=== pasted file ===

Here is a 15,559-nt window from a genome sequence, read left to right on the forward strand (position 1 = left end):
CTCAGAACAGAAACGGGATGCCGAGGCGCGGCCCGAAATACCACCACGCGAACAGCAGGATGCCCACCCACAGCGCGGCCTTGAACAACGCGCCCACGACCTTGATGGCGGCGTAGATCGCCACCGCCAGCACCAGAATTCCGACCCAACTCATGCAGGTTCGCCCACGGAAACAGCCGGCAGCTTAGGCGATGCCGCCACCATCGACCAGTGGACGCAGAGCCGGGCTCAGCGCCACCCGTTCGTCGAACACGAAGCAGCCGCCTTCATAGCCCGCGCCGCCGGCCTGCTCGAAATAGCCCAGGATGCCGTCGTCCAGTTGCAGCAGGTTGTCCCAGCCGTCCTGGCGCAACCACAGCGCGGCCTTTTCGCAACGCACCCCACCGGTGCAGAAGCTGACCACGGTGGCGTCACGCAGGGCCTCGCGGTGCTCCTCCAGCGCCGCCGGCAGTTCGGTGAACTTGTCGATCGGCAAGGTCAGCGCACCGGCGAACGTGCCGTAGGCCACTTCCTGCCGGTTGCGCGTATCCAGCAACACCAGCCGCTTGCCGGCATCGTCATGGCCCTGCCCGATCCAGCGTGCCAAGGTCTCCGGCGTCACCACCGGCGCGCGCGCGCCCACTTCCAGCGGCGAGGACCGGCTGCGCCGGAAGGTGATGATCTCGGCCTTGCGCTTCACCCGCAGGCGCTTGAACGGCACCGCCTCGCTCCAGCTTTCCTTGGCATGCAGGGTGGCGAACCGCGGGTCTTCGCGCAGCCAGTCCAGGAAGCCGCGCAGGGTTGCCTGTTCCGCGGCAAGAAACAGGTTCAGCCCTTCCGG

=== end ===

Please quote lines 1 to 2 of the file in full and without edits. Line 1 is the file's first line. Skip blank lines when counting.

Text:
Here is a 15,559-nt window from a genome sequence, read left to right on the forward strand (position 1 = left end):
CTCAGAACAGAAACGGGATGCCGAGGCGCGGCCCGAAATACCACCACGCGAACAGCAGGATGCCCACCCACAGCGCGGCCTTGAACAACGCGCCCACGACCTTGATGGCGGCGTAGATCGCCACCGCCAGCACCAGAATTCCGACCCAACTCATGCAGGTTCGCCCACGGAAACAGCCGGCAGCTTAGGCGATGCCGCCACCATCGACCAGTGGACGCAGAGCCGGGCTCAGCGCCACCCGTTCGTCGAACACGAAGCAGCCGCCTTCATAGCCCGCGCCGCCGGCCTGCTCGAAATAGCCCAGGATGCCGTCGTCCAGTTGCAGCAGGTTGTCCCAGCCGTCCTGGCGCAACCACAGCGCGGCCTTTTCGCAACGCACCCCACCGGTGCAGAAGCTGACCACGGTGGCGTCACGCAGGGCCTCGCGGTGCTCCTCCAGCGCCGCCGGCAGTTCGGTGAACTTGTCGATCGGCAAGGTCAGCGCACCGGCGAACGTGCCGTAGGCCACTTCCTGCCGGTTGCGCGTATCCAGCAACACCAGCCGCTTGCCGGCATCGTCATGGCCCTGCCCGATCCAGCGTGCCAAGGTCTCCGGCGTCACCACCGGCGCGCGCGCGCCCACTTCCAGCGGCGAGGACCGGCTGCGCCGGAAGGTGATGATCTCGGCCTTGCGCTTCACCCGCAGGCGCTTGAACGGCACCGCCTCGCTCCAGCTTTCCTTGGCATGCAGGGTGGCGAACCGCGGGTCTTCGCGCAGCCAGTCCAGGAAGCCGCGCAGGGTTGCCTGTTCCGCGGCAAGAAACAGGTTCAGCCCTTCCGG